And another take: Read: Schoolchildren 'should be encouraged to blog and use Facebook to improve literacy at www.telegraph.co.uk.

Interesting article on acculturation, Latinos, quitting smoking and gender at www.scienceblog.com

Watch: Rosie Perez shows Martha Stewart how to make Coquito (traditional Puerto Rican Egg Nog)

Some local charities are asking whether children are in the country legally before giving them toys.

Follow-up: hoax behind Peruvian human fat ring

www.hispanic-culture-online.com launched

www.postbourgie.com takes a look at the regional/racial tradition of having macaroni and cheese at Thanksgiving.

Katie Couric speaks with Grammy winning musician, Shakira about being sexy and the importance of women being both strong and sexy on www.cbsnews.com.

Download and get the lyrics to Spanish Christmas Carols here.

What Bolano read: his top 5 and his top 5000

News: Spain and Spanish publishing will be the focus of BEA's Global Market Forum program in 2010.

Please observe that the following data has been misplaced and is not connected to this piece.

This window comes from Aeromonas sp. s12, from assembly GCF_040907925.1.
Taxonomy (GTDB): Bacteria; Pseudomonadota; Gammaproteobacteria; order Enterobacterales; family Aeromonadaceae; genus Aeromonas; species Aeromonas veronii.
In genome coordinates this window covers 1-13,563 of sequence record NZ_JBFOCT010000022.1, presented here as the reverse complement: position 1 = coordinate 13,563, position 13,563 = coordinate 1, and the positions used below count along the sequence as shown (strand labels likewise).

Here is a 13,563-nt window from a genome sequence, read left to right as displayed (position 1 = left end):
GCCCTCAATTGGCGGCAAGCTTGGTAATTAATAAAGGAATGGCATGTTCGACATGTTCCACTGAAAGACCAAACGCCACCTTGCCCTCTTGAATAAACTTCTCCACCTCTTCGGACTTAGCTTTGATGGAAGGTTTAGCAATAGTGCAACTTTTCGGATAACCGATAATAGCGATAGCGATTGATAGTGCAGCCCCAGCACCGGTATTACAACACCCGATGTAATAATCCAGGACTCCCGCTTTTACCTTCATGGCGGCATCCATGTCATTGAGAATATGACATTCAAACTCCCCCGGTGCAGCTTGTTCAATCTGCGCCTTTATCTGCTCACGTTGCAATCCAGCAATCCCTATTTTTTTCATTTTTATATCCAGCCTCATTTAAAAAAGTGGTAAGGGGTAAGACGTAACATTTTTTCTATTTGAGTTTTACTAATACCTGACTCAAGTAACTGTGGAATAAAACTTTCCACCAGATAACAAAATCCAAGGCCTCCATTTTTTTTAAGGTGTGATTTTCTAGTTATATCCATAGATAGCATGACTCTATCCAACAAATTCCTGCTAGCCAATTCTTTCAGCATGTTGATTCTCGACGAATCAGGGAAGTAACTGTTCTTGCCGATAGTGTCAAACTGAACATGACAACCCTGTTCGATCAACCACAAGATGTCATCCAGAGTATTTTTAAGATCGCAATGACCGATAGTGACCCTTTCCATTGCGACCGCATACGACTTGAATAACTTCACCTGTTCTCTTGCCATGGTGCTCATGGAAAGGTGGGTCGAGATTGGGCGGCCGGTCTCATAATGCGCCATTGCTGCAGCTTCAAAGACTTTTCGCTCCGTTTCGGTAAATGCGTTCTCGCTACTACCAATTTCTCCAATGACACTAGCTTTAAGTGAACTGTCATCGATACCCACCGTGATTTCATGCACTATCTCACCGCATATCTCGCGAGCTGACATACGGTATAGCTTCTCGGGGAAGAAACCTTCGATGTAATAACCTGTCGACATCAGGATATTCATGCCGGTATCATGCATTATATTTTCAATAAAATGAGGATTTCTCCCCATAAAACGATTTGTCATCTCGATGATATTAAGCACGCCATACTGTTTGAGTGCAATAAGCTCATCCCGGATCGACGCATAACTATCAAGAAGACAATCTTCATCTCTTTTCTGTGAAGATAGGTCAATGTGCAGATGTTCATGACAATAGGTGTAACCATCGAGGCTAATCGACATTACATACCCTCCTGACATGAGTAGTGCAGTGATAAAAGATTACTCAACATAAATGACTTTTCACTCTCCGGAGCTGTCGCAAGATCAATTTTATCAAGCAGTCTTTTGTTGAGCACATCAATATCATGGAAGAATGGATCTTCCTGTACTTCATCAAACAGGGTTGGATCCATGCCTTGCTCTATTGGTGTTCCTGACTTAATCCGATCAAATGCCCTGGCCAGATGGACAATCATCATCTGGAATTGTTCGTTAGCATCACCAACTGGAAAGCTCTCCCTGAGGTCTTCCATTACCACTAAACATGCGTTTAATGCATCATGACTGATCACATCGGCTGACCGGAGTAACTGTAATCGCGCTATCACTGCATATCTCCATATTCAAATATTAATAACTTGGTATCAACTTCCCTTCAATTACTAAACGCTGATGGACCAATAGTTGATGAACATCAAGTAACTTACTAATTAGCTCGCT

Hip Hop lovers everywhere rejoice: There's a new site that allows you to discover the origins of any song - WhoSampled

Wednesday, December 02, 2009

Go where you're celebrated not where you're tolerated

Rejections a severe teacher and you’ll most likely log some time in this classroom at some point in your life. But rejection can be even more instructive than favor because it forces you to come to grips with who you really are and who you’re not.

It lets you know where you don’t belong and who you don’t belong with.

You’ll never ...succeed with people who devalue you  -  Go where you're celebrated not where you're tolerated.